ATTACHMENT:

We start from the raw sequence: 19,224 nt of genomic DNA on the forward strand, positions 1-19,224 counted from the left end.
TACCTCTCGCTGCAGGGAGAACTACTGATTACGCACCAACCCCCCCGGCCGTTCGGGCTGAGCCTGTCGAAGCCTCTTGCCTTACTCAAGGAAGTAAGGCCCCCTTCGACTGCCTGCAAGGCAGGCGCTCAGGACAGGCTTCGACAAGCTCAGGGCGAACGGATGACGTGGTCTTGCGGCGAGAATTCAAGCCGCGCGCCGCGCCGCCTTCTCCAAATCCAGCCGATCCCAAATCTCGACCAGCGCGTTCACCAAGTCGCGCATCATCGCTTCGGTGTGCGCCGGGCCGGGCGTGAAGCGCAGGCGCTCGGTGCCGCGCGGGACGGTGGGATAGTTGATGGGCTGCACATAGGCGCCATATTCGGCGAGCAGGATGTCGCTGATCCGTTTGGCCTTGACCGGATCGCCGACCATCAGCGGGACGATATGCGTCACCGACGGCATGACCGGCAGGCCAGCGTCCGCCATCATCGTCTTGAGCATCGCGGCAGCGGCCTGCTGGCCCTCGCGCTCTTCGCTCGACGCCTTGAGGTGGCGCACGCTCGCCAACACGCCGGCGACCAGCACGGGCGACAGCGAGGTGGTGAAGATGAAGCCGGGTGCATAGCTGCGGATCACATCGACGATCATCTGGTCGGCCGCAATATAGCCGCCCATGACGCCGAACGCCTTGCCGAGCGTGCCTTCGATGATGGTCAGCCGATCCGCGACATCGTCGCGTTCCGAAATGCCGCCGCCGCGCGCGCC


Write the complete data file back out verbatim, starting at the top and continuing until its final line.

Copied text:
We start from the raw sequence: 19,224 nt of genomic DNA on the forward strand, positions 1-19,224 counted from the left end.
TACCTCTCGCTGCAGGGAGAACTACTGATTACGCACCAACCCCCCCGGCCGTTCGGGCTGAGCCTGTCGAAGCCTCTTGCCTTACTCAAGGAAGTAAGGCCCCCTTCGACTGCCTGCAAGGCAGGCGCTCAGGACAGGCTTCGACAAGCTCAGGGCGAACGGATGACGTGGTCTTGCGGCGAGAATTCAAGCCGCGCGCCGCGCCGCCTTCTCCAAATCCAGCCGATCCCAAATCTCGACCAGCGCGTTCACCAAGTCGCGCATCATCGCTTCGGTGTGCGCCGGGCCGGGCGTGAAGCGCAGGCGCTCGGTGCCGCGCGGGACGGTGGGATAGTTGATGGGCTGCACATAGGCGCCATATTCGGCGAGCAGGATGTCGCTGATCCGTTTGGCCTTGACCGGATCGCCGACCATCAGCGGGACGATATGCGTCACCGACGGCATGACCGGCAGGCCAGCGTCCGCCATCATCGTCTTGAGCATCGCGGCAGCGGCCTGCTGGCCCTCGCGCTCTTCGCTCGACGCCTTGAGGTGGCGCACGCTCGCCAACACGCCGGCGACCAGCACGGGCGACAGCGAGGTGGTGAAGATGAAGCCGGGTGCATAGCTGCGGATCACATCGACGATCATCTGGTCGGCCGCAATATAGCCGCCCATGACGCCGAACGCCTTGCCGAGCGTGCCTTCGATGATGGTCAGCCGATCCGCGACATCGTCGCGTTCCGAAATGCCGCCGCCGCGCGCGCC